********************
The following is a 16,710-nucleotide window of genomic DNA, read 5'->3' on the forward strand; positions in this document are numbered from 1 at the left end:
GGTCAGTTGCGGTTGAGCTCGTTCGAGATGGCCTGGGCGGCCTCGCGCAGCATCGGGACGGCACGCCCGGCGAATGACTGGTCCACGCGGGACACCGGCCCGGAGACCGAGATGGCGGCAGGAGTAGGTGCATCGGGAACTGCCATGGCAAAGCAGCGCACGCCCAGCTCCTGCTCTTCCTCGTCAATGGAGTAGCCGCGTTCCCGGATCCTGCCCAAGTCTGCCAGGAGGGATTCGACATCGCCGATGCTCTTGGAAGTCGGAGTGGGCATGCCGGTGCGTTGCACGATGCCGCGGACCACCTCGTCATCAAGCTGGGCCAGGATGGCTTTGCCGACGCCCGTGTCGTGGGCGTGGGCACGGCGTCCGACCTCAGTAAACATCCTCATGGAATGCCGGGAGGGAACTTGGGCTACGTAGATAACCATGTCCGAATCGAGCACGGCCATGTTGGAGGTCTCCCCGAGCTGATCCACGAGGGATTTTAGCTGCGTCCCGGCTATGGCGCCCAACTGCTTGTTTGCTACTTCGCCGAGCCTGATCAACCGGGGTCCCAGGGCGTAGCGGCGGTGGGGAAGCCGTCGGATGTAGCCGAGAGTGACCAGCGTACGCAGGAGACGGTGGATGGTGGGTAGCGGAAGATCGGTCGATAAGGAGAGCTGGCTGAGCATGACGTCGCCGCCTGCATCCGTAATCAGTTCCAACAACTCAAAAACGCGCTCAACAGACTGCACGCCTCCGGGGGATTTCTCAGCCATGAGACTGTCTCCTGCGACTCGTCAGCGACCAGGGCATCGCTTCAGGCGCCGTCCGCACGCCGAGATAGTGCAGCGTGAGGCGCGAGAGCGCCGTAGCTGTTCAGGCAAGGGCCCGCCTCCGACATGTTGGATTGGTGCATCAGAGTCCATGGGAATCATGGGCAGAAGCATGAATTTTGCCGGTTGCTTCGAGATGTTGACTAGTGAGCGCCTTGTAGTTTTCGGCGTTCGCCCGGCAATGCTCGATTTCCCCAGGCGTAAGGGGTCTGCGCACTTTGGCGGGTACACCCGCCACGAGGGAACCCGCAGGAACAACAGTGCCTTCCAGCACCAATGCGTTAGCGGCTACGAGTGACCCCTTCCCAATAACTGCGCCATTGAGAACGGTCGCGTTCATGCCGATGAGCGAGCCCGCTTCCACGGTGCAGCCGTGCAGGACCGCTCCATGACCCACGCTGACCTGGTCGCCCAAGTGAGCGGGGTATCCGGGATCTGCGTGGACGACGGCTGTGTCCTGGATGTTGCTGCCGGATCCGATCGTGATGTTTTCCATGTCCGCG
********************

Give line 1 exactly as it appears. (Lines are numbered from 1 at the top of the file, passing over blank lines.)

The following is a 16,710-nucleotide window of genomic DNA, read 5'->3' on the forward strand; positions in this document are numbered from 1 at the left end: